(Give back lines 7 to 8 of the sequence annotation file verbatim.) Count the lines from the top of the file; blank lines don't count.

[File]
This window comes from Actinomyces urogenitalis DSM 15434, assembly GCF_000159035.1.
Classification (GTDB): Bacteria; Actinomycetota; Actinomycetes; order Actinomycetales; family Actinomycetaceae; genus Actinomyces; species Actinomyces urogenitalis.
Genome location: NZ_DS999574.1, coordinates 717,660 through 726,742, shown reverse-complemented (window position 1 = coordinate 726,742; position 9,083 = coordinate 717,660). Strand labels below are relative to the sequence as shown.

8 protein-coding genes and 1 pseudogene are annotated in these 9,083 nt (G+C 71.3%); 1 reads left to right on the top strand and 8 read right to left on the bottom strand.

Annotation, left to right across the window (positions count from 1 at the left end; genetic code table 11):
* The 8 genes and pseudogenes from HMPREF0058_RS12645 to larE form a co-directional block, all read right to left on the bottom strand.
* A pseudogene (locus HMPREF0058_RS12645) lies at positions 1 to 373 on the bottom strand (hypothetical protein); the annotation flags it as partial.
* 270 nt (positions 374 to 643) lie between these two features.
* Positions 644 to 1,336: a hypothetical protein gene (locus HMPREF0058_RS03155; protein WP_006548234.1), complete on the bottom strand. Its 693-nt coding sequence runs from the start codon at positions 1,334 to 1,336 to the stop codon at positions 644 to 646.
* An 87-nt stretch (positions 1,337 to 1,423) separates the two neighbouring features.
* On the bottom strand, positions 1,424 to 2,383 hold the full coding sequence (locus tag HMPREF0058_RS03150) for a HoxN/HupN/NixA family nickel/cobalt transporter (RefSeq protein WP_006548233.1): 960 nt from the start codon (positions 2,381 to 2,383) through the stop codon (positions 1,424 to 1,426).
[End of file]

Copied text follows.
* A pseudogene (locus HMPREF0058_RS12645) lies at positions 1 to 373 on the bottom strand (hypothetical protein); the annotation flags it as partial.
* 270 nt (positions 374 to 643) lie between these two features.